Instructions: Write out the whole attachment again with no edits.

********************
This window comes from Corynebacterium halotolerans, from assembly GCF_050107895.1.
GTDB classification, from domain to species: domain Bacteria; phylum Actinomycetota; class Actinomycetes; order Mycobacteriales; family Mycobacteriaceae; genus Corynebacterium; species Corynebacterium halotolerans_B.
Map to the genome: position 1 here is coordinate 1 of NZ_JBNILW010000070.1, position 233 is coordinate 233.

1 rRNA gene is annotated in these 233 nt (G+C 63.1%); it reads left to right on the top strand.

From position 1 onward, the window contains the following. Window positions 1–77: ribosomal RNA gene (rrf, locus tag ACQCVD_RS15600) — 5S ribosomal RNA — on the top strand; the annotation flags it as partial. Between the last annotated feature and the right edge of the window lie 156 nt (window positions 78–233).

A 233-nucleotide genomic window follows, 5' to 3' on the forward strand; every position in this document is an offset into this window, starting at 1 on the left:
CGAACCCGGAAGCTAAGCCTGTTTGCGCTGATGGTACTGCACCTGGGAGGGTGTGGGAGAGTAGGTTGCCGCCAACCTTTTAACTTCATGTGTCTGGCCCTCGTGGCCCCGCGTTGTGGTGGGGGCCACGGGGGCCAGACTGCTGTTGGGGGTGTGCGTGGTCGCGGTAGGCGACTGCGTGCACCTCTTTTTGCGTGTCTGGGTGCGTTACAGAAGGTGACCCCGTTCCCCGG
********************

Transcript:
This window comes from Corynebacterium halotolerans, from assembly GCF_050107895.1.
GTDB classification, from domain to species: domain Bacteria; phylum Actinomycetota; class Actinomycetes; order Mycobacteriales; family Mycobacteriaceae; genus Corynebacterium; species Corynebacterium halotolerans_B.
Map to the genome: position 1 here is coordinate 1 of NZ_JBNILW010000070.1, position 233 is coordinate 233.

1 rRNA gene is annotated in these 233 nt (G+C 63.1%); it reads left to right on the top strand.

From position 1 onward, the window contains the following. Window positions 1–77: ribosomal RNA gene (rrf, locus tag ACQCVD_RS15600) — 5S ribosomal RNA — on the top strand; the annotation flags it as partial. Between the last annotated feature and the right edge of the window lie 156 nt (window positions 78–233).

A 233-nucleotide genomic window follows, 5' to 3' on the forward strand; every position in this document is an offset into this window, starting at 1 on the left:
CGAACCCGGAAGCTAAGCCTGTTTGCGCTGATGGTACTGCACCTGGGAGGGTGTGGGAGAGTAGGTTGCCGCCAACCTTTTAACTTCATGTGTCTGGCCCTCGTGGCCCCGCGTTGTGGTGGGGGCCACGGGGGCCAGACTGCTGTTGGGGGTGTGCGTGGTCGCGGTAGGCGACTGCGTGCACCTCTTTTTGCGTGTCTGGGTGCGTTACAGAAGGTGACCCCGTTCCCCGG